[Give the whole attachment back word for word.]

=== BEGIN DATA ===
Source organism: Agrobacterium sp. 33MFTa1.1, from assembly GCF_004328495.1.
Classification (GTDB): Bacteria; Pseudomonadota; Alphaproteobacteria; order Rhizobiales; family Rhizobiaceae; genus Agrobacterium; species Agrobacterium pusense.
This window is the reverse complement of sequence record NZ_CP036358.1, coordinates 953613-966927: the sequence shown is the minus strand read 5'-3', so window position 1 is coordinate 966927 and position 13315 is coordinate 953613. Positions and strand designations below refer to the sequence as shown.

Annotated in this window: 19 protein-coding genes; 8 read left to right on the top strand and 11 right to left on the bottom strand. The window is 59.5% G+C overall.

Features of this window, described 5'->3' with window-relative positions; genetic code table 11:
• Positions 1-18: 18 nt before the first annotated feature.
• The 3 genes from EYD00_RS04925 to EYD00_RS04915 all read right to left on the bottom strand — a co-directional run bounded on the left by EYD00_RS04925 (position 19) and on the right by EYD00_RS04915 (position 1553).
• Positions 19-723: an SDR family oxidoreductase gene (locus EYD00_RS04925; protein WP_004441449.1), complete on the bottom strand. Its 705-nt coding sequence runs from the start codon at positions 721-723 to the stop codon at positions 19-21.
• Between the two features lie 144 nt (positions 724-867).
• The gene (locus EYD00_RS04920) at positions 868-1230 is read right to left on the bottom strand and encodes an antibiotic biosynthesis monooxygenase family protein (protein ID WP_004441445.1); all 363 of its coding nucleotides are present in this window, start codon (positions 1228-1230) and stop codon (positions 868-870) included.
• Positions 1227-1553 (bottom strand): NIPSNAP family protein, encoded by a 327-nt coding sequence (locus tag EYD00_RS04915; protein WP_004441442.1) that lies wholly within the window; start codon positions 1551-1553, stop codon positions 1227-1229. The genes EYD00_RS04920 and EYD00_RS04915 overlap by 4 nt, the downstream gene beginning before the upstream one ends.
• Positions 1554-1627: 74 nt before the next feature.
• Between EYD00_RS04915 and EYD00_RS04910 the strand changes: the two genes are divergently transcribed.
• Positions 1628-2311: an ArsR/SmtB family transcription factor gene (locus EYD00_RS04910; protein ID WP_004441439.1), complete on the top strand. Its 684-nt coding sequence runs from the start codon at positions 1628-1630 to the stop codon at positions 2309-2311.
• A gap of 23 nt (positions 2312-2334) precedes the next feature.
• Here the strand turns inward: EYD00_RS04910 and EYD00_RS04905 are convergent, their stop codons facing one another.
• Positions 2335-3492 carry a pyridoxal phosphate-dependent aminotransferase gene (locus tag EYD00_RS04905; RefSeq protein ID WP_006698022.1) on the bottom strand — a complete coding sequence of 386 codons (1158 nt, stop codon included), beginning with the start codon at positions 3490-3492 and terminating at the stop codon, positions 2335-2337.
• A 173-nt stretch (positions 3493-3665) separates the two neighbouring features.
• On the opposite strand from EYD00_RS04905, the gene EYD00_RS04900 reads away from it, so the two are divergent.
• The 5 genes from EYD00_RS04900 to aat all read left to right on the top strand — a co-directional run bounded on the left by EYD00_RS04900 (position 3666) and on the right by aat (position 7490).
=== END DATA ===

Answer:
Source organism: Agrobacterium sp. 33MFTa1.1, from assembly GCF_004328495.1.
Classification (GTDB): Bacteria; Pseudomonadota; Alphaproteobacteria; order Rhizobiales; family Rhizobiaceae; genus Agrobacterium; species Agrobacterium pusense.
This window is the reverse complement of sequence record NZ_CP036358.1, coordinates 953613-966927: the sequence shown is the minus strand read 5'-3', so window position 1 is coordinate 966927 and position 13315 is coordinate 953613. Positions and strand designations below refer to the sequence as shown.

Annotated in this window: 19 protein-coding genes; 8 read left to right on the top strand and 11 right to left on the bottom strand. The window is 59.5% G+C overall.

Features of this window, described 5'->3' with window-relative positions; genetic code table 11:
• Positions 1-18: 18 nt before the first annotated feature.
• The 3 genes from EYD00_RS04925 to EYD00_RS04915 all read right to left on the bottom strand — a co-directional run bounded on the left by EYD00_RS04925 (position 19) and on the right by EYD00_RS04915 (position 1553).
• Positions 19-723: an SDR family oxidoreductase gene (locus EYD00_RS04925; protein WP_004441449.1), complete on the bottom strand. Its 705-nt coding sequence runs from the start codon at positions 721-723 to the stop codon at positions 19-21.
• Between the two features lie 144 nt (positions 724-867).
• The gene (locus EYD00_RS04920) at positions 868-1230 is read right to left on the bottom strand and encodes an antibiotic biosynthesis monooxygenase family protein (protein ID WP_004441445.1); all 363 of its coding nucleotides are present in this window, start codon (positions 1228-1230) and stop codon (positions 868-870) included.
• Positions 1227-1553 (bottom strand): NIPSNAP family protein, encoded by a 327-nt coding sequence (locus tag EYD00_RS04915; protein WP_004441442.1) that lies wholly within the window; start codon positions 1551-1553, stop codon positions 1227-1229. The genes EYD00_RS04920 and EYD00_RS04915 overlap by 4 nt, the downstream gene beginning before the upstream one ends.
• Positions 1554-1627: 74 nt before the next feature.
• Between EYD00_RS04915 and EYD00_RS04910 the strand changes: the two genes are divergently transcribed.
• Positions 1628-2311: an ArsR/SmtB family transcription factor gene (locus EYD00_RS04910; protein ID WP_004441439.1), complete on the top strand. Its 684-nt coding sequence runs from the start codon at positions 1628-1630 to the stop codon at positions 2309-2311.
• A gap of 23 nt (positions 2312-2334) precedes the next feature.
• Here the strand turns inward: EYD00_RS04910 and EYD00_RS04905 are convergent, their stop codons facing one another.
• Positions 2335-3492 carry a pyridoxal phosphate-dependent aminotransferase gene (locus tag EYD00_RS04905; RefSeq protein ID WP_006698022.1) on the bottom strand — a complete coding sequence of 386 codons (1158 nt, stop codon included), beginning with the start codon at positions 3490-3492 and terminating at the stop codon, positions 2335-2337.
• A 173-nt stretch (positions 3493-3665) separates the two neighbouring features.
• On the opposite strand from EYD00_RS04905, the gene EYD00_RS04900 reads away from it, so the two are divergent.
• The 5 genes from EYD00_RS04900 to aat all read left to right on the top strand — a co-directional run bounded on the left by EYD00_RS04900 (position 3666) and on the right by aat (position 7490).